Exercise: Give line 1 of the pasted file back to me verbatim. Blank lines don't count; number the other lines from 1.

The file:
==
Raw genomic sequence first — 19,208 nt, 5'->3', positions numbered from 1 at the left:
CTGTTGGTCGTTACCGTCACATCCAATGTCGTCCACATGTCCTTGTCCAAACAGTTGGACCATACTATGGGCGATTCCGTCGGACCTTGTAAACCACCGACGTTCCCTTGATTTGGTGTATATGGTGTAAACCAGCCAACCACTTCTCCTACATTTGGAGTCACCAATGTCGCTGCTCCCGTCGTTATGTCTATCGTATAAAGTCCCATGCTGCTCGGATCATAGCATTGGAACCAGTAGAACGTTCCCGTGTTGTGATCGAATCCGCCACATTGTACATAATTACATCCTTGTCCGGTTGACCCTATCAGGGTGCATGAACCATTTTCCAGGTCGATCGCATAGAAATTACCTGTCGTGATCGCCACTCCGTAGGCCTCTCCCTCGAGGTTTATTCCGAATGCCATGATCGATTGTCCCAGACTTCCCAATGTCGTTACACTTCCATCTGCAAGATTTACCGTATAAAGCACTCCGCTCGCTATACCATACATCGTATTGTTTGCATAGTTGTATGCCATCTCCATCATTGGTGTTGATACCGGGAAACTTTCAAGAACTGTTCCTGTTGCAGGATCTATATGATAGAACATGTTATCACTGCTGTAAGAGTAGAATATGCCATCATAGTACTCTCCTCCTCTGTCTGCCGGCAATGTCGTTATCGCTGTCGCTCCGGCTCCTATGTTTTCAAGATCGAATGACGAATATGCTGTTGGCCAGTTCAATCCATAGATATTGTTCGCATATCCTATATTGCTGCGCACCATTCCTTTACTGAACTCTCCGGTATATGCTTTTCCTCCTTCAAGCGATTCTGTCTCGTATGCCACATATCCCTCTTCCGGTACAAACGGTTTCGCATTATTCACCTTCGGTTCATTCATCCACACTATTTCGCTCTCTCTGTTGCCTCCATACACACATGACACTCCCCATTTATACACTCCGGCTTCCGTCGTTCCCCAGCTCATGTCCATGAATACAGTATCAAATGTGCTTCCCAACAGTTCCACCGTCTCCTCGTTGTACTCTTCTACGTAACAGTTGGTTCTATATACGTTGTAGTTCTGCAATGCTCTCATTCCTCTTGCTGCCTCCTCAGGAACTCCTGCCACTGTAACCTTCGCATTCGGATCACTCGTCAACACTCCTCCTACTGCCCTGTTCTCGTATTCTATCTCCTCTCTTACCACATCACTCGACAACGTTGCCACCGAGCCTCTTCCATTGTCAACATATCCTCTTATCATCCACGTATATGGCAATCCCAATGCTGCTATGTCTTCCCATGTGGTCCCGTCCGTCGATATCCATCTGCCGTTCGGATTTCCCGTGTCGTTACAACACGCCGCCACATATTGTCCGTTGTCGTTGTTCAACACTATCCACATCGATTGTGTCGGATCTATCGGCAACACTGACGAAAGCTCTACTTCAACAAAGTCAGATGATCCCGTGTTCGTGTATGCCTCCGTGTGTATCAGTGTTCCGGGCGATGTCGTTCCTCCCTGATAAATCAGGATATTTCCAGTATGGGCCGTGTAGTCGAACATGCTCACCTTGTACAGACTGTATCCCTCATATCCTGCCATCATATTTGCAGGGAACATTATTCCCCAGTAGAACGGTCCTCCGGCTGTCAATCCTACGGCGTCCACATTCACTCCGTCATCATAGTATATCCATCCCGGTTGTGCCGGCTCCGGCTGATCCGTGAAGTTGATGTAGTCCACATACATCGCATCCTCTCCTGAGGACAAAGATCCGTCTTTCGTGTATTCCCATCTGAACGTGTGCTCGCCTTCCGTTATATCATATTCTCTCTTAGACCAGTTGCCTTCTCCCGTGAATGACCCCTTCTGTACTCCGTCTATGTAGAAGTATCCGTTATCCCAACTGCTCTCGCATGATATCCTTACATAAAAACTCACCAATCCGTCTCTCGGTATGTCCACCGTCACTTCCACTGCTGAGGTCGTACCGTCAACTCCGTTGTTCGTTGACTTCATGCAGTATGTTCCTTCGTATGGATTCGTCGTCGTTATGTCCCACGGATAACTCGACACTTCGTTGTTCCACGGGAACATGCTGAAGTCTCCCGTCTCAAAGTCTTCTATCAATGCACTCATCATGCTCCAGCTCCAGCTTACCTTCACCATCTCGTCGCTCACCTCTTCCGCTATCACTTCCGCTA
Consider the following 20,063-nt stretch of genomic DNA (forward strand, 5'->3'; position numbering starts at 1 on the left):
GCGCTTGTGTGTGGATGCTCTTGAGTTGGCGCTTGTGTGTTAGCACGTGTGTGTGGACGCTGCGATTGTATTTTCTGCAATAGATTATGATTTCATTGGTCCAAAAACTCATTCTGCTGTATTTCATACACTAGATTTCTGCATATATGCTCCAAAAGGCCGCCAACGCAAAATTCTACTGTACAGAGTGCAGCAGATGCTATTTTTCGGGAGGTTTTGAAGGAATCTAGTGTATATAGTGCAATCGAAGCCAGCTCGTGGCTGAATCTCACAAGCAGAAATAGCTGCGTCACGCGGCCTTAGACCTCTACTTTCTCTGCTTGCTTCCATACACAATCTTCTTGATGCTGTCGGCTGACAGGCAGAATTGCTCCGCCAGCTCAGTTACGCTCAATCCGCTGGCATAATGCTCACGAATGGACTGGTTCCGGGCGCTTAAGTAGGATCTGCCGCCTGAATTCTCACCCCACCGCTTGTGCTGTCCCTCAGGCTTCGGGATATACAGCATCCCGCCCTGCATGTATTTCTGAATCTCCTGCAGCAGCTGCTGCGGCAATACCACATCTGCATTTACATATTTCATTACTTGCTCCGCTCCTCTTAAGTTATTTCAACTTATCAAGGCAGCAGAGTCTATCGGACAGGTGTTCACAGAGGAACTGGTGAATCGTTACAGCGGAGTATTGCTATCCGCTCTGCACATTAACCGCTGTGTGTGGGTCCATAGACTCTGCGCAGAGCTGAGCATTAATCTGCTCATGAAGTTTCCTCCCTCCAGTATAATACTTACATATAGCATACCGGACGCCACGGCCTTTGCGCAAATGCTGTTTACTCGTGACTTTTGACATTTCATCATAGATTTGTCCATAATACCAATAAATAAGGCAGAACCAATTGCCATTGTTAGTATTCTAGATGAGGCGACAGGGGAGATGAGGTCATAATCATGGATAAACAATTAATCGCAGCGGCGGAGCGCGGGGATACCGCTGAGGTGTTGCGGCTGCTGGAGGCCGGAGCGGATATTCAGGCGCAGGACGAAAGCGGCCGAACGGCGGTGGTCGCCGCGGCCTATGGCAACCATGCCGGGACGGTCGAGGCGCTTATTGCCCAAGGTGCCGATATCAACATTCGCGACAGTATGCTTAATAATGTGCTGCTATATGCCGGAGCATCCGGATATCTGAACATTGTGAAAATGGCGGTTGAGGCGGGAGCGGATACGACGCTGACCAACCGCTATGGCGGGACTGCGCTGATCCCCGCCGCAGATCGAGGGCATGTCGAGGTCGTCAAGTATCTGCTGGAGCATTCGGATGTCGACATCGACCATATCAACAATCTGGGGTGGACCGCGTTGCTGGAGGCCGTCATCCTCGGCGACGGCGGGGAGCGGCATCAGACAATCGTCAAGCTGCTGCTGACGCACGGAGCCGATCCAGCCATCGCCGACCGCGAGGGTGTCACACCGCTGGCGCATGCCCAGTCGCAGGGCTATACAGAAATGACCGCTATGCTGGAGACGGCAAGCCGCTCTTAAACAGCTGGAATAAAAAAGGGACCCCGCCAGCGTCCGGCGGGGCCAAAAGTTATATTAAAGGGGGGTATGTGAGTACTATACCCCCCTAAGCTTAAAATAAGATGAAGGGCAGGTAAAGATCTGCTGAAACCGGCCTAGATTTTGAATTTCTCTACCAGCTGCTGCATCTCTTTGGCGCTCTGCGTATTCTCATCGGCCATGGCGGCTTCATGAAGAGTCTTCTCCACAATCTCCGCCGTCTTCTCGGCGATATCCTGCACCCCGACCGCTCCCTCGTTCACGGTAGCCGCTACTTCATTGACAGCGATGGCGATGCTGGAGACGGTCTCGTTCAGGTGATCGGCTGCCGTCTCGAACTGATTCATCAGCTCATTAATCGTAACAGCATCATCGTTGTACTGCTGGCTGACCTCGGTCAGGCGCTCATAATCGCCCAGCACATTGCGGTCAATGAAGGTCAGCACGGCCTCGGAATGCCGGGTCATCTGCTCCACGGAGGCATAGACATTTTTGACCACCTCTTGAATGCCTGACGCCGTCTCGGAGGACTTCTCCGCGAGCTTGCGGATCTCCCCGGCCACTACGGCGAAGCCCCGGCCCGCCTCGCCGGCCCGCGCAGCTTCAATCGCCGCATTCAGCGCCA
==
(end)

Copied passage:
Raw genomic sequence first — 19,208 nt, 5'->3', positions numbered from 1 at the left: